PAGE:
According to the U.S. Energy Information Administration, both wind and solar power are contributing more and more to total electrical generation in the United States. For the first 8 months of 2019, the combination of wind and solar power accounted for almost 10% of U.S. electrical generation.
Solar, including small-scale PV systems on home rooftops, grew by almost 14% compared to the first eight months of 2018 and accounted for more than 2.7% of total electrical output. In fact, small-scale solar generation increased by 19% and provided nearly a third of all the solar power in the country.
Wind energy in the U.S. increased by 4.4%, accounting for almost 7% of the country’s electricity.
Overall, renewable energy sources – which include biomass, geothermal, hydropower, solar, and wind – accounted for 18.49% of net domestic electrical generation during the first 8 months of 2019. The non-hydro renewable sources actually accounted for over 11% of total electricity production and saw a year-over-year growth of 6%.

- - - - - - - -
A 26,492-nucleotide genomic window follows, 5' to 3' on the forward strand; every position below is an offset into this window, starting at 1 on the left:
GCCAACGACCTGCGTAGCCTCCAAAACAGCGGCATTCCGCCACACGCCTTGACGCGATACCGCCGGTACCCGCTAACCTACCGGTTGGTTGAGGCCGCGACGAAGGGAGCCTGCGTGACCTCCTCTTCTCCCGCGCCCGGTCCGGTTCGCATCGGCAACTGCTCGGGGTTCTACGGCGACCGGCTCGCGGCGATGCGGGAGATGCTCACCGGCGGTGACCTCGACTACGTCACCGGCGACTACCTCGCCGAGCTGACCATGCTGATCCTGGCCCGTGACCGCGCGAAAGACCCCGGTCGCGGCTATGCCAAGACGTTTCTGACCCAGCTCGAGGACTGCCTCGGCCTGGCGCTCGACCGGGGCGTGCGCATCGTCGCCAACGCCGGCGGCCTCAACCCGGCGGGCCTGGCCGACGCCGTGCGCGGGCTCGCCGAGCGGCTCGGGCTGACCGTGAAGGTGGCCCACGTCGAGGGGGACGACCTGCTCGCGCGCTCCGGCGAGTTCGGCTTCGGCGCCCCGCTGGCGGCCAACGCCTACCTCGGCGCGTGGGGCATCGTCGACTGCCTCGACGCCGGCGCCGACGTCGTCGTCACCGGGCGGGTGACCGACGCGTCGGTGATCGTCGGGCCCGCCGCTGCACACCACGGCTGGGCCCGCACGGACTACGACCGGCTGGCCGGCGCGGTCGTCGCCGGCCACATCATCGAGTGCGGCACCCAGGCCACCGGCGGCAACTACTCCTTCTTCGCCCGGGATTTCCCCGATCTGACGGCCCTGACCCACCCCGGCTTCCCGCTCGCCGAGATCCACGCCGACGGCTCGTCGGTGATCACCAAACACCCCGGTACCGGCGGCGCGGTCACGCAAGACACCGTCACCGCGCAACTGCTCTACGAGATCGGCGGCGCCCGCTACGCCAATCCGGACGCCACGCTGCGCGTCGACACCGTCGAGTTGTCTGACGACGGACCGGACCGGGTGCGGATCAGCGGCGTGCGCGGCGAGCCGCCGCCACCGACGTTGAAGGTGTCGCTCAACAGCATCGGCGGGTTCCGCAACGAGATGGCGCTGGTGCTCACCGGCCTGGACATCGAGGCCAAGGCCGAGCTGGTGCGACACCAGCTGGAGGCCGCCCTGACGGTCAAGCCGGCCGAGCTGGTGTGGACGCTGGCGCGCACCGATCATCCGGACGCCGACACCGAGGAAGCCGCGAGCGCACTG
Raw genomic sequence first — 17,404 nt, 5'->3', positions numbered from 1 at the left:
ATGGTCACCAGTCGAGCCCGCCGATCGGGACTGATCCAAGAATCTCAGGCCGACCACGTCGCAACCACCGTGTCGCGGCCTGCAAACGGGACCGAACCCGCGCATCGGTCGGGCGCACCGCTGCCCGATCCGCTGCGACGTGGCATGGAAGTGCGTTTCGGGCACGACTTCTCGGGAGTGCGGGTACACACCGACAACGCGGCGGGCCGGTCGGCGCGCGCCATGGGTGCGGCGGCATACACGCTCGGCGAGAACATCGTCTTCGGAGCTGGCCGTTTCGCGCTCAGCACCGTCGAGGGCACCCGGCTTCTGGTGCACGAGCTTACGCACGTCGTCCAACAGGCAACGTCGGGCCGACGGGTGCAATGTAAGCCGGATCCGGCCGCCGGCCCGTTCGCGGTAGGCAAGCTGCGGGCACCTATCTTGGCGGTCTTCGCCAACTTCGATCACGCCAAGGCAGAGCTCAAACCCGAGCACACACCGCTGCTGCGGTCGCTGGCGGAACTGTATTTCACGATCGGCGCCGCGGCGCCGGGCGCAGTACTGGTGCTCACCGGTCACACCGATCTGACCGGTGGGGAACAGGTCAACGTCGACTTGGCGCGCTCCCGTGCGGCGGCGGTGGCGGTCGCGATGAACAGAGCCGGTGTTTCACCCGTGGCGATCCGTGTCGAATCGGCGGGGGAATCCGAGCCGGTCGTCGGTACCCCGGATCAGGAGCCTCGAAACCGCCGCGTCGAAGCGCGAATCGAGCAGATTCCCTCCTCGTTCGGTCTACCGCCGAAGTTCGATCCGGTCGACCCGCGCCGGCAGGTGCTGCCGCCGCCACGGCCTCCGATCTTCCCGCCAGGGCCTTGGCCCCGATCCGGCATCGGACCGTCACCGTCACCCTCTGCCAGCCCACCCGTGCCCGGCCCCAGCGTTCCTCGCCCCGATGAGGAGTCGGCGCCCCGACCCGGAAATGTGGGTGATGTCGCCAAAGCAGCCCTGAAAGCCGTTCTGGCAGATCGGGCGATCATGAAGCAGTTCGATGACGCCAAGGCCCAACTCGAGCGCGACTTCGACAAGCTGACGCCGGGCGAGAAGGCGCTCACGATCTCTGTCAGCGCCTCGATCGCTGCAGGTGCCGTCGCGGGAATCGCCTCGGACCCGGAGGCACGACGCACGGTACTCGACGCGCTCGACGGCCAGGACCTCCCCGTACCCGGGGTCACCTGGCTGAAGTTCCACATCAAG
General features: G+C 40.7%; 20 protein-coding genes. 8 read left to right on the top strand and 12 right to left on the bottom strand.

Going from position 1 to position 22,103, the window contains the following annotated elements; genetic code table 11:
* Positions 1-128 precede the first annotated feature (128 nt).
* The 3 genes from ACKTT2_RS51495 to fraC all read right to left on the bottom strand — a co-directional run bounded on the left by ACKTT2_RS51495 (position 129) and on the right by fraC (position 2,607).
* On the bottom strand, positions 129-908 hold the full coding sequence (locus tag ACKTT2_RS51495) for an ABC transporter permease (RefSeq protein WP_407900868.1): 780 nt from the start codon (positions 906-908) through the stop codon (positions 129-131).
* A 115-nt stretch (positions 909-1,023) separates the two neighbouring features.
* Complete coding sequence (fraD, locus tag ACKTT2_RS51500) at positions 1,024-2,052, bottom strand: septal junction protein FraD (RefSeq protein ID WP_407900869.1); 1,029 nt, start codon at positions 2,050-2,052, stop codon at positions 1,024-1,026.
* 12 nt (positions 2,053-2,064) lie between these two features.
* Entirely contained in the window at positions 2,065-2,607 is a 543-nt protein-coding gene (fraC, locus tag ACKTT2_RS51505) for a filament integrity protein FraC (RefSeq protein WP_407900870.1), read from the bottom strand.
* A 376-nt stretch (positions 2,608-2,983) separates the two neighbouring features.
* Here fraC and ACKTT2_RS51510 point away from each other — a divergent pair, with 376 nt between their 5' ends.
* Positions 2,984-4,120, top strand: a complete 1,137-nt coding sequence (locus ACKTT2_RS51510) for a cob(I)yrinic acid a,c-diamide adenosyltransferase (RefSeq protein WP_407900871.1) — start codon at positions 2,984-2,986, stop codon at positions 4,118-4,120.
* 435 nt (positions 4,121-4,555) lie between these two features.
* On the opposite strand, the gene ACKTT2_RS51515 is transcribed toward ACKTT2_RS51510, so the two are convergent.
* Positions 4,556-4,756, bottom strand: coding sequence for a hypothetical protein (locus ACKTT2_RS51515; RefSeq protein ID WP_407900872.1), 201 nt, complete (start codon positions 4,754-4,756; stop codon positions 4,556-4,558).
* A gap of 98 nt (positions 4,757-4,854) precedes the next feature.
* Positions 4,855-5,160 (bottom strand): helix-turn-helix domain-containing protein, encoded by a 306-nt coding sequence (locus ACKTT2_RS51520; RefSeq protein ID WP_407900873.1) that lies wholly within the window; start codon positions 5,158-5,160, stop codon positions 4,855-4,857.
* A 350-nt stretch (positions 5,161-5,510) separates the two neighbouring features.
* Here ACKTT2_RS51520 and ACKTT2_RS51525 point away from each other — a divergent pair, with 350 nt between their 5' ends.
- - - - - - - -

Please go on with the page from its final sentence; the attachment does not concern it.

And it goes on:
Outside of renewables, nuclear-generated electricity declined by 0.6% and coal power dropped by almost 14%. Much of the coal generation was replaced by natural gas, which grew by 6.5% compared to the previous year.
Renewables now accounting for nearly 20% of overall electricity generation in the US represents significant progress. But the variations by state continue to be substantial. For example, while Vermont gets 99% of its power from renewables, Ohio gets only 2%.
Solar and wind energy provide almost 10 percent of total generation in the US in 2019
Photo, posted April 8, 2019, courtesy of City of St. Pete via Flickr.
Earth Wise is a production of WAMC Northeast Public Radio.
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